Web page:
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Block 9 Week 6

Krishnan EKG Basics Lecture Notes

Einthovens Triangle


Lead perpendicular to it

Note: Leads II, III and aVF look at the inferior portion of the heart while leads I and aVL look at the lateral portion of the
P wave atrial depolarization
QRS complex ventricular depolarization
T wave ventricular repolarization
Note: r wave is a small R wave, q wave is a small Q wave, s is a small S wave

Genesis of EKG Normal Complexes

o Atrial depolarization (P wave)
o The right atrium (RA) is activated first, then the left atrium (LA) is activated
o This registers as a P wave
o Because the electrical impulse is going downward and to the left, the P waves are upright in leads I, II, V5
and V6
o The RA activation is directed anteriorly and then the LA activation is directed posteriorly biphasic P
wave in lead V1 (positive deflection, then negative deflection)
o Ventricular depolarization (QRS complex)
o Q wave is the first downward deflection after the P wave
o R wave is the first upward deflection after the R wave
o S is the first negative deflection after the R wave
o Note that if another R shows up after one R, we add an to it and call it R prime; the same thing can be
done for S waves as well
o Electrical impulse travels from interventricular septum from septum His-Purkinje fibers arising from the
left bundle positive r wave in V1, small q wave in V5 and V6
o Activation in apical region of ventricles with a leftward direction
o Simultaneous activation of right and left ventricles

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Block 9 Week 6
Krishnan EKG Basics Lecture Notes


Narrow QRS

How to analyze EKGs

1. Heart rate
a. Tachycardia > 100 bpm
b. Bradycardia < 60 bpm
c. 1 small box is 40 msec (0.04 sec), 1 big box is made of 5 small boxes and is 200 msec (0.20 sec)
d. Heart rate = 300 / (number of large boxes between R waves)
2. P wave
a. The P wave is most prominent in lead II
b. Regular duration: 100 msec (half of a big box)
c. LA enlargement leads to widening of the P wave in lead II
d. RA enlargement leads to an increase in amplitude of the P wave in lead II
3. Origin of rhythm atrial and ventricular
EKG reading
P wave precedes QRS complexes and P waves are
Sinus rhythm
upright in leads II, aVF and V5
P wave precedes QRS complex, but P wave is
Ectopic atrial rhythm (atrial fibrillation)
inverted in lead II
P wave follows QRS complex
Junctional rhythm
No P waves
Junctional rhythm, supraventricular tachycardia
Regular sawtooth P waves
Atrial flutter (rates exceeding 250/minute)
More QRS waves than P waves or no P waves at all Ventricular rhythm
Irregular and alternating polarity
Polymorphic ventricular tachycardia (Torsade de
Chaotic irregular oscillations
Ventricular fibrillation
Note: Widened QRS bundle branch block because myocyte to myocyte conduction is taking place
4. PR interval
a. Normal PR interval: 0.12 to 0.21 sec (half to one big box)
EKG reading
Prolonged PR First degree AV block, second degree AV block, atrial ectopic beats
Short PR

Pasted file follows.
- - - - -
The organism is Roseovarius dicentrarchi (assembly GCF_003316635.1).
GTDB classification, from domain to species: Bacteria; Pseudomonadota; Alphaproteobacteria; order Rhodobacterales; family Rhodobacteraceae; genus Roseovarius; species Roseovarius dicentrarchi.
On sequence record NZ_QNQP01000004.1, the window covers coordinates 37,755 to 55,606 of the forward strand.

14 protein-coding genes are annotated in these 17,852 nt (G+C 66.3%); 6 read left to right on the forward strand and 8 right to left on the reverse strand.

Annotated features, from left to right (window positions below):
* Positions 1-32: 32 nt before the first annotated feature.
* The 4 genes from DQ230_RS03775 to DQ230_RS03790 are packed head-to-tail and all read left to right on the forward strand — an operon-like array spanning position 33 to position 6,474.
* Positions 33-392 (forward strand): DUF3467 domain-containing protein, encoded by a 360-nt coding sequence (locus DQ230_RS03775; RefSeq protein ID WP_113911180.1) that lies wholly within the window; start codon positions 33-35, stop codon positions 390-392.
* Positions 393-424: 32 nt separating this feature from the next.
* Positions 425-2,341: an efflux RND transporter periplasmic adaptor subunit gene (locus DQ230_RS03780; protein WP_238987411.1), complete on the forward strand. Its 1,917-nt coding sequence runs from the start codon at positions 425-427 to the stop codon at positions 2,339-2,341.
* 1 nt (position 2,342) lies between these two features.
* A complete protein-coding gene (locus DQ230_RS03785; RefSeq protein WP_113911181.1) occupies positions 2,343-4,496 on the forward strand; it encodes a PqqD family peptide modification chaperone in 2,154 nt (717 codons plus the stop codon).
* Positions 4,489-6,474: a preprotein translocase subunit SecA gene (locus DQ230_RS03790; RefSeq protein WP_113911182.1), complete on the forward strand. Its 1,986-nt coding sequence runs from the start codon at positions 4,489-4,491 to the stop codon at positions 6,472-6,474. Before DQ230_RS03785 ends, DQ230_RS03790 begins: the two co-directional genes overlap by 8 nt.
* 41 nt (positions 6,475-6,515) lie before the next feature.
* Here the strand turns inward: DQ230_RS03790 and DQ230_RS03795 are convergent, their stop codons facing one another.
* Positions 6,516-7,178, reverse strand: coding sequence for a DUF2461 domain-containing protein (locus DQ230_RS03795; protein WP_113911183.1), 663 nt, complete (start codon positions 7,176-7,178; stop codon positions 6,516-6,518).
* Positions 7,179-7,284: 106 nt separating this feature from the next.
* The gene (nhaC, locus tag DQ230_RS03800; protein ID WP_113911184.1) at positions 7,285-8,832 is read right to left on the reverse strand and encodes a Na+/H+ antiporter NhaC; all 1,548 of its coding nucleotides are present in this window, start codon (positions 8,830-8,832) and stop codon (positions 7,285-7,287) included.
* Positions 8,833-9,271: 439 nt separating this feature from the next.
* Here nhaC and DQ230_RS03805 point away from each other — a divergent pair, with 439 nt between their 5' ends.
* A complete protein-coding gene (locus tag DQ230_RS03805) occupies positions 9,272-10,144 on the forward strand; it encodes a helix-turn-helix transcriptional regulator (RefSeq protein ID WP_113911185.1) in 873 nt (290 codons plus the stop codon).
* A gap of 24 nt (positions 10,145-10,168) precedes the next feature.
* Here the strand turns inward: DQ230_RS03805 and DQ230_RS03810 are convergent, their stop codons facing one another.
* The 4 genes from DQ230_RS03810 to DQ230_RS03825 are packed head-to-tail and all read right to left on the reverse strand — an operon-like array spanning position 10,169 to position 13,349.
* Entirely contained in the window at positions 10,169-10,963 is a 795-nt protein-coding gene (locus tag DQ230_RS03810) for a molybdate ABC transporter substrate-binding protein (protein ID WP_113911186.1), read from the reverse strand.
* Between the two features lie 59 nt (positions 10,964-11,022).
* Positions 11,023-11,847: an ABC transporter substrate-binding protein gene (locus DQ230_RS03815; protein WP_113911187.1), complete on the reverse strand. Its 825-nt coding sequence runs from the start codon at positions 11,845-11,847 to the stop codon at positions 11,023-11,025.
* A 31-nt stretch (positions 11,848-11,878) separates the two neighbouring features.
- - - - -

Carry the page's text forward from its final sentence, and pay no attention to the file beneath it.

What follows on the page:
WPW syndrome, ectopic atrial rhythm, junctional rhythm, normal variant
5. QRS morphology
a. Duration
i. Normally less than 0.10 sec (half of a big box)
EKG reading
Increased QRS duration (0.10 to 0.12 sec)
Incomplete bundle branch block
rsR in V1 with secondary down-sloping ST and
Complete RBBB
inverted T; slurred in V5/V6 (bunny ears)
Broad monophasic R in V5/V6 which is notched; Complete LBBB
(> 0.12
QS complex in V1; secondary down sloping ST
and inverted T in V5/V6 (bunny ears)
Widening of the first part of the QRS complex (delta wave)
WPW syndrome
b. Axis
i. Look for the smallest QRS complex
ii. Identify the lead at a right angle to it
1. If this lead has a positive deflection, then the
QRS axis is within 10-15 degrees of its positive
2. If this lead has a negative deflection, then the
QRS axis is within 10-15 degrees of its negative
iii. Look back at the lead with the smallest QRS complex
1. If it is exactly equal both ways dont need to
change QRS axis
2. If it is more positive or negative correct the
QRS axis by 10-15 degrees

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Block 9 Week 6
Krishnan EKG Basics Lecture Notes






EKG reading
Low voltage QRS

Obesity, emphysema, pericardial effusion,
cardiomyopathy, extensive infarction
Left ventricular hypertrophy
Right ventricular hypertrophy

Tallest R and deepest S in chest leads

R/S ratio > 1 in V1 or R/S ratio < 1 in V5/V6
Abnormal Q waves
i. Normal Q waves are less than 0.04 sec (one little box); seen in all leads except in leads V1, V2,
and V3
EKG reading
Q in II, III and aVF Inferior infarction
Q in V1-V3
Q in I, aVL, V4-V6 Hypertrophic cardiomyopathy
ST segment
EKG reading
Concave upward and generalized
Pericarditis, normal variant
Concave upward in II, III, aVF
Inferior wall MI
Concave upward in V1-V3
Anteroseptal MI
elevation Concave upward in V2-V4
Anterior wall MI
Concave upward in V4-V6
Anterolateral MI
With Q waves
Ventricular aneurysm
In V1-V3 with absence of infarction
ST depression
Ischemia, digitalis, LVH, LBBB, RVH, RBBB
T wave
i. Normal T wave is upright in I, II, V3-V6 and inverted in aVR
EKG reading
Tall T waves
Hyperkalemia, hyperacute MI
Deeply inverted T waves NSTEMI, intracranial bleed, hypertrophic cardiomyopathy
QT interval
i. Measured from beginning of QRS to end of the T wave
ii. Normal QT interval: ~0.40 seconds (2 big boxes)
EKG reading
Short QT interval
Prolonged QT interval
Hypocalcemia, hypokalemia, hypomagnesemia,
congenital, Class Ia and III anti-arrhythmics,
intracranial bleed
U wave
i. Represent repolarization of Purkinje fibers
ii. Prominent in hypokalemia

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